Penetrations: sound waves are transmitted unimpeded from the first space through openings (doors, windows), or holes (electrical outlets, fan units, etc.) into the second space.

Airborne: sound waves are transmitted through the air from the surface in the first space to the surface of the adjoining space, then re-radiated in the adjoining room.

Structure borne: sound waves are transmitted from the radiating source in the first space or room and impact the sound barrier (wall or ceiling) and are then conducted through structural members to the surface of the second space, then are re-radiated in the adjoining room.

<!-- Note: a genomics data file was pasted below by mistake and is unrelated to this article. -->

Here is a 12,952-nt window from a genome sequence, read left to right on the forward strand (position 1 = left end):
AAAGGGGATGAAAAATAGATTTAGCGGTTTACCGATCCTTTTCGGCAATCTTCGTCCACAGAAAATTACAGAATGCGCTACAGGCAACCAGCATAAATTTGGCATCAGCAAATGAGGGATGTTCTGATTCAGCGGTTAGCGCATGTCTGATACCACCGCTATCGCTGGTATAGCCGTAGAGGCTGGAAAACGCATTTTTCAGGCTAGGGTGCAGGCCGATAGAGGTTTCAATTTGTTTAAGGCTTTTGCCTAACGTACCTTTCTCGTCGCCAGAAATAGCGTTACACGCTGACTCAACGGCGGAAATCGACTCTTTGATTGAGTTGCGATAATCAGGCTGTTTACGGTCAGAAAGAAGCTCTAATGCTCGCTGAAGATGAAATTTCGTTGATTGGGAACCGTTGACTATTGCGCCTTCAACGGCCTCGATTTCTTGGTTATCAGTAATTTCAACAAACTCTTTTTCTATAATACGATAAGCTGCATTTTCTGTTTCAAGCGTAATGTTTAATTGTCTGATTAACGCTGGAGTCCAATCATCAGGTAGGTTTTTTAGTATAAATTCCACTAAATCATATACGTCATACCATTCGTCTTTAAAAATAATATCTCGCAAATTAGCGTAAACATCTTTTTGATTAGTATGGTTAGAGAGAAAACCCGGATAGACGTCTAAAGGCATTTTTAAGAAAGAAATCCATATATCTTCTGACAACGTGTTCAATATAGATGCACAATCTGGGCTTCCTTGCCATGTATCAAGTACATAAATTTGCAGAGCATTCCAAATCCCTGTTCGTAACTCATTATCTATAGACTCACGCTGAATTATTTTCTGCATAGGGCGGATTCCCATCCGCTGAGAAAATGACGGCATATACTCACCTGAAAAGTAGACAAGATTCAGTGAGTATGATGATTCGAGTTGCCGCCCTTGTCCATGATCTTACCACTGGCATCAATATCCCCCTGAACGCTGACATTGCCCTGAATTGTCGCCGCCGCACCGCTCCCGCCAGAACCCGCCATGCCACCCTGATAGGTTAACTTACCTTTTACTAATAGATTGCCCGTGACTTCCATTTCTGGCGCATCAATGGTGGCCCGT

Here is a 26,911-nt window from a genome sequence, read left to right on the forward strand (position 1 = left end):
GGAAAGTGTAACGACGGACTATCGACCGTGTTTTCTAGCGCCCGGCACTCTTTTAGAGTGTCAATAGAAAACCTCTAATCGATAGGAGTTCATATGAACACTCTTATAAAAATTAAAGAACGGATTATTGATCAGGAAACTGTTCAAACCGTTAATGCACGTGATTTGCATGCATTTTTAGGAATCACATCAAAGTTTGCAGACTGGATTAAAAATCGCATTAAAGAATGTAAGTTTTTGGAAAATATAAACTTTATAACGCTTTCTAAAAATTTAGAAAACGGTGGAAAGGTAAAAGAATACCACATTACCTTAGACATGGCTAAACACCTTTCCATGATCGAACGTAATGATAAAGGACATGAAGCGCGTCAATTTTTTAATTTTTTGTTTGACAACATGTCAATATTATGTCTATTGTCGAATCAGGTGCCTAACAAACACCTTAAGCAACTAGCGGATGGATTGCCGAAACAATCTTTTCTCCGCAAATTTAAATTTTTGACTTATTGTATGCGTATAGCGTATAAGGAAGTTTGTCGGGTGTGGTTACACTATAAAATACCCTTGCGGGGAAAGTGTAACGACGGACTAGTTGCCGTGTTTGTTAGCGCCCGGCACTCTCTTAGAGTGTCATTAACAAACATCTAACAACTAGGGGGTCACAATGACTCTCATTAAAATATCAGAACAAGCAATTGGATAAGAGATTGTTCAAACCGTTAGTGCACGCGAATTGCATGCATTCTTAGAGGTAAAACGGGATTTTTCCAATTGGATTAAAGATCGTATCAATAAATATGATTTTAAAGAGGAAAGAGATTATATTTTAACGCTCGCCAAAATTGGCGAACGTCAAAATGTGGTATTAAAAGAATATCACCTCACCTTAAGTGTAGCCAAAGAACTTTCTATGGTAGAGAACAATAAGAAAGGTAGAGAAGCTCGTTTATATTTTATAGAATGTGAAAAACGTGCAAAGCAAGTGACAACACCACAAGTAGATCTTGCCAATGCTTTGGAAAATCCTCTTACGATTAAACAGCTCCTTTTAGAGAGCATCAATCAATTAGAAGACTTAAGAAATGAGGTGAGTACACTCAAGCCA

It stands to reason that stopping sound from traveling unimpeded through penetrations is the most important. If sound is able to move directly through openings, the intensity of the sound is not reduced and it will negate the overall sound reduction measures. Gaps around the penetrations from doors and windows, and from plumbing and electrical components can have a devastating influence on the overall acoustical performance of walls, ceilings, and floors. The most carefully designed partition will perform only as well as its weakest link-a gap around a door or electrical box. Standard practice is to stuff these gaps with insulation. Although this approach provides sound absorption, it is not a barrier to sound transmission through (penetrations) and around (flanking) the wall or ceiling. Penetrations can be sealed and flanking transmission can be controlled to some extent by use the of suitable construction details (see the Canadian Housing Information Center [CHIC] “Flanking Sound Transmission in Wood Framed Construction”). To put the importance of properly attending to penetrations in perspective, a miniscule gap of 1/64 inch around the perimeter of a 3' x 7' door will effectively reduce the Sound Transmission Coefficient (STC rating) of the door from STC-36 to a STC-29. A reliable recourse is to use a sound-rated door which is manufactured as an integral unit with its frame and gasket. Sealing around the unit where it is installed into the wall is also critical. To apply this concept to penetrations caused by electrical boxes and plumbing pipes – merely stuffing the holes with absorbent insulation instead of sealing the gap can limit a wall’s overall performance significantly. Polyurethane foam is especially advantageous in this application for isolating sound because it can be used to provide this essential seal which blocks direct sound transmission. Polyurethane’s unique sealing properties enable it to provide an effective barrier to the direct transmission of sound, at the same time it contributes to sound absorption.  This is an area where FOAM-TECH’s blower door, pressurized fog, and infrared testing capabilities can be used to locate and seal gaps and seams that compromise the performance of a sound isolation wall.